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Forms of glass fiber reinforcements

- Jan 10, 2019 -

Forms of glass fiber reinforcements 

Glass fiber-reinforced composites contain fibers having lengths far greater than their cross sectional dimensions (aspect ratios > 10:1). 

The largest commercially produced glass fiber diameter is a “T” fiber filament having a nominal diameter of 22.86 to 24.12 microns. A number of fiber forms are available. 

Rovings—This is the basic form of commercial continuous fiber.

 Rovings are a grouping of a number of strands, or in the case of so-called “direct pull” rovings, the 

entire roving is formed at one time. 

This results in a more uniform product and eliminates catenary associated with roving groups of strands under unequal tension. 

Woven roving—The same roving product mentioned above is also used as input to woven roving reinforcement. 

The product is defined by weave type, which can be at 0 and 90 deg; at 0 deg, +45 deg, -45 deg, and other orientations depending on the manufacturing process. 

Mats—These are two-dimensional random arrays of chopped strands.

 The fiber strands are deposited onto a continuous conveyor and pass through a region where thermosetting resin is dusted on them. 

This resin is heat set and holds the mat together. 

The binder resin dissolves in the polyester or vinyl ester matrix thereby allowing the mat to conform to the shape of the mold. 

Combined products—It is also possible to combine a woven roving with a chopped strand mat. 

There are several techniques for accomplishing this. 

One-technique bonds the two reinforcements together with a thermosetting resin similar to that in the chopped strand approach. 

Another approach starts with the woven roving but has the chopped strand fibers deposited onto the surface of the woven roving, which is followed immediately by a stitching process to secure the chopped fibers. 

There are several variations on this theme. 

Cloth—Cloth reinforcement is made in several weights as measured in ounces-per￾square-yard. It is made from continuous strand filaments that are twisted and plied and then woven in conventional textile processes.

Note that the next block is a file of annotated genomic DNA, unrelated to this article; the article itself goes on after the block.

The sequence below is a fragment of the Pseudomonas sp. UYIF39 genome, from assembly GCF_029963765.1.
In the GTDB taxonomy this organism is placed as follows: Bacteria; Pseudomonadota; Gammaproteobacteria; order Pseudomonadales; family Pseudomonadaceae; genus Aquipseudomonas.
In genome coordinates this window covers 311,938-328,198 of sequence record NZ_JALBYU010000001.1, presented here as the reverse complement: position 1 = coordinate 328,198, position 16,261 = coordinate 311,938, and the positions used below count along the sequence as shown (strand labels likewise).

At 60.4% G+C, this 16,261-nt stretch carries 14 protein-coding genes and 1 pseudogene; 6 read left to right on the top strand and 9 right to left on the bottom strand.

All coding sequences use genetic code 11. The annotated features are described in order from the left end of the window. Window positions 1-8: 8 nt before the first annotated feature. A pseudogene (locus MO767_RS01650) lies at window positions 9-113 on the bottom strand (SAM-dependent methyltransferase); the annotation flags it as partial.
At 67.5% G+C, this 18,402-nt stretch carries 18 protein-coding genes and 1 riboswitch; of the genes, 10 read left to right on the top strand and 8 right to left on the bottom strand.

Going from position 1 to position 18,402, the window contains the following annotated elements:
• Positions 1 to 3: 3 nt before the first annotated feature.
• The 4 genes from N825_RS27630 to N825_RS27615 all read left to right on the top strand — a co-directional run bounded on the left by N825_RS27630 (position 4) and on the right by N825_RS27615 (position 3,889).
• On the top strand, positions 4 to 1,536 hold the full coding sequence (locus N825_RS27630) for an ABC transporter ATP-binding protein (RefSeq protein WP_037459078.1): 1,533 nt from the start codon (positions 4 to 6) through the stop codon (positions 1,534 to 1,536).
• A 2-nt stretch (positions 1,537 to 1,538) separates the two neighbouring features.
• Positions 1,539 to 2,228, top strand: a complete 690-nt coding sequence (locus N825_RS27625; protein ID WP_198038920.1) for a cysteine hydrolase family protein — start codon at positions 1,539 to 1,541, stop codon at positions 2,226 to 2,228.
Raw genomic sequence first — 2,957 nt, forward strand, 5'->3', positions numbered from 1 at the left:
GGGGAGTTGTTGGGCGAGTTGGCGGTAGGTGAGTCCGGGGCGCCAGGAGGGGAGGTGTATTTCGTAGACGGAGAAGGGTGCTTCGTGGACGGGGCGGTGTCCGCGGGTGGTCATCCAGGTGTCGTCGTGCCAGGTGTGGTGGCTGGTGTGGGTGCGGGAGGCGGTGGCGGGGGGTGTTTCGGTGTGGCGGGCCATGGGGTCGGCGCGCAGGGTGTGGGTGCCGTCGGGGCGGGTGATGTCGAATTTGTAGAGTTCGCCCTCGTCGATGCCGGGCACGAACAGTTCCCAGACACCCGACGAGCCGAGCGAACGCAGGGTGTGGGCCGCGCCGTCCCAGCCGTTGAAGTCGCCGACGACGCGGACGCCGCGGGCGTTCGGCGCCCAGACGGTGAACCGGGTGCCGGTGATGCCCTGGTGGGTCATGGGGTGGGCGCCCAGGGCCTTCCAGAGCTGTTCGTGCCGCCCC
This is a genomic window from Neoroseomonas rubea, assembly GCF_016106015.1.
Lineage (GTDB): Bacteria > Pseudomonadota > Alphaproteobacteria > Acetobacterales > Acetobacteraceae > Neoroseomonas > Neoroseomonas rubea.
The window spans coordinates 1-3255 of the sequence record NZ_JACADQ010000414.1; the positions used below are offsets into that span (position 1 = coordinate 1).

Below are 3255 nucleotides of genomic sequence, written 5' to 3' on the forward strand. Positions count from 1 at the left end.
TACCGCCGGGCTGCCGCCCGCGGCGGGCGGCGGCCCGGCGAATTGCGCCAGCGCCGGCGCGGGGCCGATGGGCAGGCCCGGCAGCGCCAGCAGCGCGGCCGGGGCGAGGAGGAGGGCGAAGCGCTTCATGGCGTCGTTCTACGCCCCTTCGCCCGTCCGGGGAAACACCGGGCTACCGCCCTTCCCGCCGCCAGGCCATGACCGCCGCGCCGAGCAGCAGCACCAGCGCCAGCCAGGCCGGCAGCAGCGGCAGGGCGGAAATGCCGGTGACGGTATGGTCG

All composite-reinforcing fibers, including glass, will be anisotropic with respect to their length. 

There are fiber placement techniques and textile-type operations that can further arrange fibers to approach a significant degree of quasi-iso-tropic composite performance. 

Glass fibers and virtually all other composite fibers are also available in a range of fabric. 

1.5.2 Behavior of glass fibers under load Glass fibers are elastic until failure and exhibit negligible creep under controlled dry conditions. Generally, it is agreed that the modulus of elasticity of mono-filament E-glass is approximately 73 GPa. 

The ultimate fracture strain is in the range of 2.5 to 3.5 percent. 

The stress-strain characteristics of strands have been thoroughly investigated. The fracture of the actual strand is a cumulative process in which the weakest fiber fails first and the load is then transferred to the remaining stronger fibers, which fail in succession. 

Glass fibers are much stronger than a comparable glass formulation in bulk form such as window glass, or bottle glass. 

The strength of glass fibers is well retained if the fibers are protected from moisture and air-borne or contact contamination. 

When glass fibers are held under a constant load at stresses below the instantaneous static strength, they will fail at some point as long as the stress is maintained above a minimum value. 

This is called “creep rupture.” Atmospheric conditions play a role, with water vapor being most deleterious. It has been theorized that the surface of glass contains submicroscopic voids that act as stress concentrations. 

Moist air can contain weakly acidic carbon dioxide. The corrosive effect of such exposure can affect the stress in the void regions for glass fiber filaments until failure occurs. 

In addition, exposure to high pH environments may cause aging or a rupture associated with time. These potential problems were recognized in the early years of glass fiber manufacture and have been the object of continuing development of protective treatments. Such treatments are universally applied at the fiber-forming stage of manufacture.

A number of special organo-silane functional treatments have been developed for this purpose. 

Both multifunctional and environmental-specific chemistries have been developed for the classes of matrix materials in current use. 

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